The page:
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Diggin’ Deep on UFC Newark: Covington vs. Lawler - Prelims preview

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Peer beneath the surface of UFC Newark’s early contests, featuring former kickboxer Antonina Shevchenko looking to thwart the energetic efforts of the youthful Lucie Pudilova.

As I went through the listed preliminary contests on the UFC Newark card, one bout in particular catches my eye. If you’ve never seen Lucie Pudilova do her thing, there is no better time to tune in than now. Her opponent, Antonina Shevchenko, is going to pull out the best of her… at least from an entertainment perspective. Pudilova doesn’t know how to be in a boring fight and Shevchenko is also a striker who isn’t afraid to eat a shot. There are other early contests that have potential to be fun scraps, but that’s about the only one that I would tell you not to miss.

The prelims begin on ESPN at 12:00 PM ET/9:00 AM PT on Saturday.

Antonina Shevchenko (7-1) vs. Lucie Pudilova (8-4), Women’s Flyweight

While this is an undeniable striking contest, there are quite a few differences in the way these two approach a fight. Shevchenko is a longtime veteran of the combat sports circuit despite the lack of contests on her MMA record. Beginning her kickboxing and Muay Thai career all the way back in 2003, Shevchenko racked up 40 contests in that sphere. As a result of all that experience, she was automatically one of the most technical strikers in women’s MMA once she made the transition to MMA full-time, expertly using her above average height and length. Work still needs to be done with her takedown defense and grappling, but the hope is that will come along in time.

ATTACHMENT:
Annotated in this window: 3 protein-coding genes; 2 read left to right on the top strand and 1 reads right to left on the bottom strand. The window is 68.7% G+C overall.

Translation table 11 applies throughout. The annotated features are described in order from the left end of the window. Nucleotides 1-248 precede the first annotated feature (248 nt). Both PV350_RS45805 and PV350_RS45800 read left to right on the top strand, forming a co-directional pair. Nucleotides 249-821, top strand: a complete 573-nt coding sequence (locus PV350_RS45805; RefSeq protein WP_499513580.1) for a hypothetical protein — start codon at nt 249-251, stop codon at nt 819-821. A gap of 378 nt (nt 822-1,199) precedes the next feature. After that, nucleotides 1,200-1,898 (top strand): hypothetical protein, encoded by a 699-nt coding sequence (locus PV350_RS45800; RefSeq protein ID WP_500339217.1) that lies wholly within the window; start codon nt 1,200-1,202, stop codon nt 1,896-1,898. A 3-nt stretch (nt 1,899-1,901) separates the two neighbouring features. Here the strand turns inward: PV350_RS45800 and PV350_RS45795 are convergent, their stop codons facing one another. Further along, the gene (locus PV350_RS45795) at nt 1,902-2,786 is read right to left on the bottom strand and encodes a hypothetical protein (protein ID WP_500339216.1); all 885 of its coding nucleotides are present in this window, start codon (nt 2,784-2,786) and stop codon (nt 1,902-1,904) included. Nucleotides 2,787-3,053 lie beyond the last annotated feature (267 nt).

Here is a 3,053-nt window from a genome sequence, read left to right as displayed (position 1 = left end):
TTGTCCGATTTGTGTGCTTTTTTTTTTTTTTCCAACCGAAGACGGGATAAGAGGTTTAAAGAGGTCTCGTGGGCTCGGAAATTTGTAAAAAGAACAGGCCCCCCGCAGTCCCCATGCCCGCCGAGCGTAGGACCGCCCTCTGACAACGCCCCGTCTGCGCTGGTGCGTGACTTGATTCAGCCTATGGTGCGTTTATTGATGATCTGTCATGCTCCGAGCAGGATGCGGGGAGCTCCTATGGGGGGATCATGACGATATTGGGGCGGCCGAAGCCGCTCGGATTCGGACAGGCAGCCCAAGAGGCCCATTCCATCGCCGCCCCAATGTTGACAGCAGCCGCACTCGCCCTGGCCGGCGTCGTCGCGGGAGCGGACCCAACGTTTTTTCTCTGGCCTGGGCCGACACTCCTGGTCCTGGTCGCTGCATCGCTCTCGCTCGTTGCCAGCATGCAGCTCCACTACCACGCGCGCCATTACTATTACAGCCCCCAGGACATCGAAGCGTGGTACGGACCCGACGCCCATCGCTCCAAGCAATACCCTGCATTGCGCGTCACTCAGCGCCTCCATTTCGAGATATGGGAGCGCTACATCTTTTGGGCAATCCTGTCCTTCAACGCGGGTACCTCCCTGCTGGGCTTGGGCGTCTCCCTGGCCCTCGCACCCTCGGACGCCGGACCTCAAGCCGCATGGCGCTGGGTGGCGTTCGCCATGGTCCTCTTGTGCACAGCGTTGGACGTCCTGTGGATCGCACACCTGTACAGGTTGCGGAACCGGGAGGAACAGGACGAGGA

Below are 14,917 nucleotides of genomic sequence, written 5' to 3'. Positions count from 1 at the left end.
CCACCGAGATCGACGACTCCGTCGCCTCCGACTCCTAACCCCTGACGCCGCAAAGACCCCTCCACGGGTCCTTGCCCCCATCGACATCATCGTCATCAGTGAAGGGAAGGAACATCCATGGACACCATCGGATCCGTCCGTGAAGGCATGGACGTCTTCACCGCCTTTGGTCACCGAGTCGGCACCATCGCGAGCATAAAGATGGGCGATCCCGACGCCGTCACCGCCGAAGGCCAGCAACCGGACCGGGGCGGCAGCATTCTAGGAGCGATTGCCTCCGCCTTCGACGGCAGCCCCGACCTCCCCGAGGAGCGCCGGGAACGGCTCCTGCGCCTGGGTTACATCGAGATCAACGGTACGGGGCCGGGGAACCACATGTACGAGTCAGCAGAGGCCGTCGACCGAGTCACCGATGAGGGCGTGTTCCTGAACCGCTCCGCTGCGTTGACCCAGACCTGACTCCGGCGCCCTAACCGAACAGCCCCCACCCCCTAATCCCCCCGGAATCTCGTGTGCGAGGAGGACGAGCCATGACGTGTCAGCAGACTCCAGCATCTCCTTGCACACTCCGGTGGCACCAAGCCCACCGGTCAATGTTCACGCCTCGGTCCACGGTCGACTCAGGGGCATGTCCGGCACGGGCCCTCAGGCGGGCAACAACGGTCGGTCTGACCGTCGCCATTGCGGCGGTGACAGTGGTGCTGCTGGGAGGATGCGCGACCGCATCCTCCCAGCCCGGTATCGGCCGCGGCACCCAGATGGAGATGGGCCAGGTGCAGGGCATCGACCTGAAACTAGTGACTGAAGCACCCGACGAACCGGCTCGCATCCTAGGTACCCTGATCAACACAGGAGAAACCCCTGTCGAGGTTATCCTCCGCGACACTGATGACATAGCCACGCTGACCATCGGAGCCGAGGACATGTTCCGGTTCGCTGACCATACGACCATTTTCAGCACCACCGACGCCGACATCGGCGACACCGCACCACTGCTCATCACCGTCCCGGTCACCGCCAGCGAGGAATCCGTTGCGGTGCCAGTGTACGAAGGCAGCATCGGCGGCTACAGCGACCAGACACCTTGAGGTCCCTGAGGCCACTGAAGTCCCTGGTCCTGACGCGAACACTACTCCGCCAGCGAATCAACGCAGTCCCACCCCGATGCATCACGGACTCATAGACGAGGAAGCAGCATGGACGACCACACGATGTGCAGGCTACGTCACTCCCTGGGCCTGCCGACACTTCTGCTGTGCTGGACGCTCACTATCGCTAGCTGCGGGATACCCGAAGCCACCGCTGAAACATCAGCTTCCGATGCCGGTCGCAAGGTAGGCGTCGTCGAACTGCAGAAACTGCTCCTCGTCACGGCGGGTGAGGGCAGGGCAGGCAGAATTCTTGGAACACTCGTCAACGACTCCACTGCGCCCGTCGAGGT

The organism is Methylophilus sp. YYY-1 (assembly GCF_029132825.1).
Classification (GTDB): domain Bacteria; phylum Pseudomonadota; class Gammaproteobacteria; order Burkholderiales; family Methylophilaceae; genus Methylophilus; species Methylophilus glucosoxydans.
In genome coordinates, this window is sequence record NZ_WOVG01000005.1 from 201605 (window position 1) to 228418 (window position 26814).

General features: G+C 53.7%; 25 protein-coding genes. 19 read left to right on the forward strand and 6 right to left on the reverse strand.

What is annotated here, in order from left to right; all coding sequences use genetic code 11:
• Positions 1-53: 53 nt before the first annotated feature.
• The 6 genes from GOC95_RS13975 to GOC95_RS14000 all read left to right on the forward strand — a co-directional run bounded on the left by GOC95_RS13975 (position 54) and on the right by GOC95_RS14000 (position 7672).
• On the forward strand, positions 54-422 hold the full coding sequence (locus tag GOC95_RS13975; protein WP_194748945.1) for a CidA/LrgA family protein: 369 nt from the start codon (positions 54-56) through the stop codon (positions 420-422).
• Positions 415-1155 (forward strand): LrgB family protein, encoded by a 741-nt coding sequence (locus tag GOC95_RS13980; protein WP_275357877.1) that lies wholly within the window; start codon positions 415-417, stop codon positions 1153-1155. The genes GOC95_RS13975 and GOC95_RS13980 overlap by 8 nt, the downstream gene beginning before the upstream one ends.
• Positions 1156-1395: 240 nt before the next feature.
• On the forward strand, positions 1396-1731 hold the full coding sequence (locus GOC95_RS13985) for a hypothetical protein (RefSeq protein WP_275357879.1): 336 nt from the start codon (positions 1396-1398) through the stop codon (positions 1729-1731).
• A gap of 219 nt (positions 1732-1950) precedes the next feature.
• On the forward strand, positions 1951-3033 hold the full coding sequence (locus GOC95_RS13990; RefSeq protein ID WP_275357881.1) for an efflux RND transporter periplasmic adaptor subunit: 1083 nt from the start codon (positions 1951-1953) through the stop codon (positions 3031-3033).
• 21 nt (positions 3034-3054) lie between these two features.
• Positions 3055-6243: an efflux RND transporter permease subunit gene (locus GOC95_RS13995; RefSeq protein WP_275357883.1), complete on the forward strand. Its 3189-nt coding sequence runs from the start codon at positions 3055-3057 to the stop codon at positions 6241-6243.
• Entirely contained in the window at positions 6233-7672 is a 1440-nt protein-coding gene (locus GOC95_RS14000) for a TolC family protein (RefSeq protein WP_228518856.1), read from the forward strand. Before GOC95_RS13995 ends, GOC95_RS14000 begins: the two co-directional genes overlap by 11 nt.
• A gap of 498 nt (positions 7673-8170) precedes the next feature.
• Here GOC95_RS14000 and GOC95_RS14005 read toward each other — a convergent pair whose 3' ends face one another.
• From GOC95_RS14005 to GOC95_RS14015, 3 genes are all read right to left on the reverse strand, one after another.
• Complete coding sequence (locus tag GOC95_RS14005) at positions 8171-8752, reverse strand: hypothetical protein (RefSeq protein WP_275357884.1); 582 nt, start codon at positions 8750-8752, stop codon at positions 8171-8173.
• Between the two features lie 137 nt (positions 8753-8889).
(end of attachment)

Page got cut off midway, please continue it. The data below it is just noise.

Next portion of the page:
Pudilova isn’t the technical marvel Shevchenko is, but you’ll be hard-pressed to find someone who fights with more fire than the scrappy Czech. She doesn’t mind eating a punch in order to get her some, but the issue is that she tends to eat two or three in order to do so. Nevertheless, Pudilova throws enough volume that she tends to outland her opponent despite her defensive deficiencies as she owns an endless gas tank and is always pressing forward. Like Shevchenko, Pudilova has plenty of shortcomings on the mat, though it’s conceivable she has been able to quell some of those issues by facing opposition closer to her size now that she’s no longer fighting at 135.

The older sister of the reigning flyweight champion Valentina, Shevchenko is the clear favorite. Pudilova’s victories in the organization have come against opposition on the lower end of the experience and discipline scale. That doesn’t describe Shevchenko in the least. Given the insane durability of Pudilova, it’s likely this one goes the distance. Despite another spirited effort from Pudilova, expect Shevchenko to rebound from her first career loss in MMA. Shevchenko via decision